So often, employee engagement tactics can start with the greatest intentions but miss the mark completely. A manufacturer in the US decided to implement a smile jar system in the workplace to encourage happier people. Employees were encouraged to put a dollar in the jar every time they were caught not smiling. Needless to say, it did not have the desired effect.

Instead, think about a product or service that you use in your life that’s genuinely made your life easier. You probably feel pretty good about that product and the company that makes it. The same goes for engaging employee benefits.

By providing employees with a simple, practical solution that can help improve their lives they’re going to start feeling the same way about you, the employer, who provides it for them. Therefore a practical tool that has the power to impact an employees life is the best way to create an emotional connection.

Make sure it’s applicable and available to everyone

It’s simple maths really, the more people in your organisation that can utilise the benefits you implement, the more you’re going to get out of them. A cycle to work scheme is worth having, however it’s only applicable to a small set of staff that are in cycling distance of the office. To compliment these types of employee benefits it’s good to have something in place that is consistently available to the entire workforce.

Wagestream is available 100% of the time to 100% of your employees. Take a look at how Wagestream works to increase engagement for your business.

How to make sure what you’re doing is working

It’s pretty easy to pull together an online survey, send it out as a whole team email and wait for the responses to roll in. But then you’re left with a whole bunch of results that you’re not quite sure what to do with and you’re no better off than when you started.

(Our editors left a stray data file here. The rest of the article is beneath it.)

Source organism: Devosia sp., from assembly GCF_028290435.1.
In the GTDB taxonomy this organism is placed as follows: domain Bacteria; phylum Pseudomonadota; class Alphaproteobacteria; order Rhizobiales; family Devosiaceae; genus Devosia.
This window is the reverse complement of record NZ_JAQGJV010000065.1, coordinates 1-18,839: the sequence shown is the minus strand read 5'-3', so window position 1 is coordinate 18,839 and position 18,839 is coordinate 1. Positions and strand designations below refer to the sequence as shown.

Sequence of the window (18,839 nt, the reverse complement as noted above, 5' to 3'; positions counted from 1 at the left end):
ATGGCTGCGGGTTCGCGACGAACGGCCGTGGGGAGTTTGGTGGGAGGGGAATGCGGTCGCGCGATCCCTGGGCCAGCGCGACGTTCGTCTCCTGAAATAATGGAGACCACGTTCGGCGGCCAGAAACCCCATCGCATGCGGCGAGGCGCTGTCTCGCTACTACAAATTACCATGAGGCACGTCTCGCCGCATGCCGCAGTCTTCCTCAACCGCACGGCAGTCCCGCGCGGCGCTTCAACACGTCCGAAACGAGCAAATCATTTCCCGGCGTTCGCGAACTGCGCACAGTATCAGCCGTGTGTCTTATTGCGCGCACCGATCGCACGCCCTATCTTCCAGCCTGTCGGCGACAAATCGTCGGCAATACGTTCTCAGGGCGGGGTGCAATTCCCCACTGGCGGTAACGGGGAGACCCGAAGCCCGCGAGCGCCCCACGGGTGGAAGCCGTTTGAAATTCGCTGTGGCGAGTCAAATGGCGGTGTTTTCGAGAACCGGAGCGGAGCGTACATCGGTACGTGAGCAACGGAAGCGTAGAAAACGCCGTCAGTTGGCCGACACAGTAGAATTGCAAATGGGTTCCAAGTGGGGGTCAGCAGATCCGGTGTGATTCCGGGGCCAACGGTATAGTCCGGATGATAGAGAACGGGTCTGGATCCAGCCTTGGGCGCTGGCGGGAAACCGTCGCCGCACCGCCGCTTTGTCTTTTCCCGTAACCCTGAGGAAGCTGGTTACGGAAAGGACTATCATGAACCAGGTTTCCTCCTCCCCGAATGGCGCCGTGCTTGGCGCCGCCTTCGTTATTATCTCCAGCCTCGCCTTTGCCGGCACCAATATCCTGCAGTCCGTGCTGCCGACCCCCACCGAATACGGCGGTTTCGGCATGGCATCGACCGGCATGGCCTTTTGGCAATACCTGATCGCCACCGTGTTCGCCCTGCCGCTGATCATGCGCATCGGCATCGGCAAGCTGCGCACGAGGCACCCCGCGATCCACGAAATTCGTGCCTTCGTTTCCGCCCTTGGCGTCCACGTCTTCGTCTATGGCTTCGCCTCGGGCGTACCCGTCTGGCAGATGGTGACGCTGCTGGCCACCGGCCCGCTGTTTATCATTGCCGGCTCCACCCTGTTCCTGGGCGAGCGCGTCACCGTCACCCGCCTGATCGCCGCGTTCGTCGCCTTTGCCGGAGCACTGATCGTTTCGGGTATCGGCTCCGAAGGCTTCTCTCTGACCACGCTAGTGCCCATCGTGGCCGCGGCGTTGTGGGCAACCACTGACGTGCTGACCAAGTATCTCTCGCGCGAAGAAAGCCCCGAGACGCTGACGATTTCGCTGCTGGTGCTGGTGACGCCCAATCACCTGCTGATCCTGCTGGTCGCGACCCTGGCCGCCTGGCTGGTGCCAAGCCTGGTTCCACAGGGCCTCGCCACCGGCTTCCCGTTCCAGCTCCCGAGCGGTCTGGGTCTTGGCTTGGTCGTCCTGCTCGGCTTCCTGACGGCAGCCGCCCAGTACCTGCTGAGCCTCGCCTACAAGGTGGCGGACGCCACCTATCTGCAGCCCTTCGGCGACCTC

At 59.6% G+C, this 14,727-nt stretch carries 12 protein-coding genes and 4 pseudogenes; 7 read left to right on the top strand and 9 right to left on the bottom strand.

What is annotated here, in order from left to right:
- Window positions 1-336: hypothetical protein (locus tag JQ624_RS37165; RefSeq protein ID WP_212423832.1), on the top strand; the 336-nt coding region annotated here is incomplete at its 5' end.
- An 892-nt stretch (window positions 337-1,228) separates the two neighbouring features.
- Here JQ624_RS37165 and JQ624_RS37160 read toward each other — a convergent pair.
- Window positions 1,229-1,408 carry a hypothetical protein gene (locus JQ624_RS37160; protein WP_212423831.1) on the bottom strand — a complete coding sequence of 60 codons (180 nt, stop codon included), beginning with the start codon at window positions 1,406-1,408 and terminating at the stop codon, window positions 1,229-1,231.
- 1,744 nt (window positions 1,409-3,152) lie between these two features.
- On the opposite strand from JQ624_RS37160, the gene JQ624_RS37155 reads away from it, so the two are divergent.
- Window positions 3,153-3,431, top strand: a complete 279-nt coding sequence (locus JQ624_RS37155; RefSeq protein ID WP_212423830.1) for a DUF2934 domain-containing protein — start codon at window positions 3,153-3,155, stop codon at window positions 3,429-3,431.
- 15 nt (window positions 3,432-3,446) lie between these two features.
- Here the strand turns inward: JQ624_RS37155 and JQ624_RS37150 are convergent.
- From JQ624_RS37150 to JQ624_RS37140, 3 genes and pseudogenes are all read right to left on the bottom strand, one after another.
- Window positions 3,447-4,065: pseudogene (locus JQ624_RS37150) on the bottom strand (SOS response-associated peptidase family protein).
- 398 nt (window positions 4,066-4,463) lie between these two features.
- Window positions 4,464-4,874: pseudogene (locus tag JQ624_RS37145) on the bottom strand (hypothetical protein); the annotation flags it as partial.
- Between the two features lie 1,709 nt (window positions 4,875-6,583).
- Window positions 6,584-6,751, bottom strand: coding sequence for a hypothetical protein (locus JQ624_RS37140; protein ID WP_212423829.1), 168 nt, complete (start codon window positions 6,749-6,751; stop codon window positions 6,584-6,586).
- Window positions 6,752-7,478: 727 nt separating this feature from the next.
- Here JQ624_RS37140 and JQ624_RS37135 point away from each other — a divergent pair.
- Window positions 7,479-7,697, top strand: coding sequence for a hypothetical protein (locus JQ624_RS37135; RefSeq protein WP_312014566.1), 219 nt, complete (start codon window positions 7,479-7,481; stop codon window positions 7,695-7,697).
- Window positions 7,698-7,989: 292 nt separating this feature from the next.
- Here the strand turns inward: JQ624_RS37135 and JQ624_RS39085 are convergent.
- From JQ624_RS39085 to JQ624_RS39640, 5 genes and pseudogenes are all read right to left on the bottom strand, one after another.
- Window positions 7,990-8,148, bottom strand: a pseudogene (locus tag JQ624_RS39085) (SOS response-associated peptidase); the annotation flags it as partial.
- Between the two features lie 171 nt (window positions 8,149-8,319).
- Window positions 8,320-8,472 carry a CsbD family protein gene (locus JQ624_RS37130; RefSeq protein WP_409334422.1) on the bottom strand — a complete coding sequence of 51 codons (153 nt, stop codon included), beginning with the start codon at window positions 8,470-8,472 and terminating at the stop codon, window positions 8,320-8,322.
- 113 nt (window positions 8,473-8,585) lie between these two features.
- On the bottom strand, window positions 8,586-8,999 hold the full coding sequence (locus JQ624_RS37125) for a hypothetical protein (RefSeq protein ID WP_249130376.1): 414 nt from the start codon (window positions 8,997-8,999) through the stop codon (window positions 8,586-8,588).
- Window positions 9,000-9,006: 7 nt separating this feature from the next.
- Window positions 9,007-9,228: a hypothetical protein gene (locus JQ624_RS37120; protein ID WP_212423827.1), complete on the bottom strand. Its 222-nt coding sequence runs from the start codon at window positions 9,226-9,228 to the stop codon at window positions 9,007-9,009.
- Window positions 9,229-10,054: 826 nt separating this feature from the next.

We want to help you to design a survey with clear targets, fool-proof, fair questions and actionable solutions to help you keep your ear to the ground.

Try the Net Promoter System

The Net Promoter System is used widely across all business and sectors. Companies like Amazon, Monzo and of course Wagestream all use it to gauge the sentiment of consumers, however it can also be a great tool to measure employee feeling about their organisation. You can then use your score to help recruit staff and grow your employee value proposition.

The Net Promoter System asks one question:

“On a scale of 0-10, how likely is it that you would recommend working at [company name] to your friends, family or business associates?”

You get an overall score as a percentage anywhere from -100% to +100%. Employees that give you a 6 or below are detractors, a score of 7 or 8 are passives and scores of 9-10 are promoters. To find out your overall score you just subtract the percentage of detractors from the percentage of promoters. Anything +0% is deemed as good and anything above +50% is seen as excellent.

Identify what’s actually driving better engagement

As well as working out overall employee engagement you need to understand the drivers to identify what elements of your strategy are actually contributing to engagement. These are the things that you are better able to take action on.

Drivers can include: autonomy, empowerment, career progression, collaboration, communication, leadership, recognition, resources, and training and development.

In line with industry standard, it’s best to measure these on the Likert scale, with five points from strongly agree to strongly disagree.


“I have access to the learning and development resources I need to do my job well”

Strongly agree, agree, neutral, disagree, strongly disagree.

You can then gauge which areas are lacking to help you drive better engagement. Try to stick to this format for the majority of your questions so that it’s really simple to complete the survey.

Look at the numbers

Measuring employee engagement isn’t just about surveys. Take a look at some of the hard numbers. If you’re looking to increase employee retention with your engagement strategy, look at how your attrition figures have changed since the introduction of your initiatives. If you’re looking to help recruitment then look at how your hiring process has got shorter over time or whether you’re getting more responses to your jobs ads where you’re talking about your new benefits. These may take a long time to shift but it’s good to keep your finger on the pulse if it’s an area that’s really affecting your business.

A simple way to measure attrition is through the equation below:

Attrition Rate (%) = No. of employees that left during period / Average number of employees for period x 100